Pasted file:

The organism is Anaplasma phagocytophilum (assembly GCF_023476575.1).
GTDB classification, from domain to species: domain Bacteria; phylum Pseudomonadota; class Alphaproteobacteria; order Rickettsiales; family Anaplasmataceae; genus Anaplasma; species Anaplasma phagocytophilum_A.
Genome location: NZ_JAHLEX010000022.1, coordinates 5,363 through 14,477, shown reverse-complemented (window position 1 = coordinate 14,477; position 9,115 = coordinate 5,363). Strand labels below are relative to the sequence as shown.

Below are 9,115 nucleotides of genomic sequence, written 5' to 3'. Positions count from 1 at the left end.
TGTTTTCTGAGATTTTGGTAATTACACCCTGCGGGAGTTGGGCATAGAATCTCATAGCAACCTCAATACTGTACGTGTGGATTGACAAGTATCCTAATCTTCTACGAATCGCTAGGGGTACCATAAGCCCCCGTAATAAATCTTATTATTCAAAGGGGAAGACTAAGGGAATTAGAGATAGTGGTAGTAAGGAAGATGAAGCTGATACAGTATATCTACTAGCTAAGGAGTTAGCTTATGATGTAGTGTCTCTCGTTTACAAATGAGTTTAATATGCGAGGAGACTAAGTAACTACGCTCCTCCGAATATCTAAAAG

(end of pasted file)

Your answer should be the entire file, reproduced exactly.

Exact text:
The organism is Anaplasma phagocytophilum (assembly GCF_023476575.1).
GTDB classification, from domain to species: domain Bacteria; phylum Pseudomonadota; class Alphaproteobacteria; order Rickettsiales; family Anaplasmataceae; genus Anaplasma; species Anaplasma phagocytophilum_A.
Genome location: NZ_JAHLEX010000022.1, coordinates 5,363 through 14,477, shown reverse-complemented (window position 1 = coordinate 14,477; position 9,115 = coordinate 5,363). Strand labels below are relative to the sequence as shown.

Below are 9,115 nucleotides of genomic sequence, written 5' to 3'. Positions count from 1 at the left end.
TGTTTTCTGAGATTTTGGTAATTACACCCTGCGGGAGTTGGGCATAGAATCTCATAGCAACCTCAATACTGTACGTGTGGATTGACAAGTATCCTAATCTTCTACGAATCGCTAGGGGTACCATAAGCCCCCGTAATAAATCTTATTATTCAAAGGGGAAGACTAAGGGAATTAGAGATAGTGGTAGTAAGGAAGATGAAGCTGATACAGTATATCTACTAGCTAAGGAGTTAGCTTATGATGTAGTGTCTCTCGTTTACAAATGAGTTTAATATGCGAGGAGACTAAGTAACTACGCTCCTCCGAATATCTAAAAG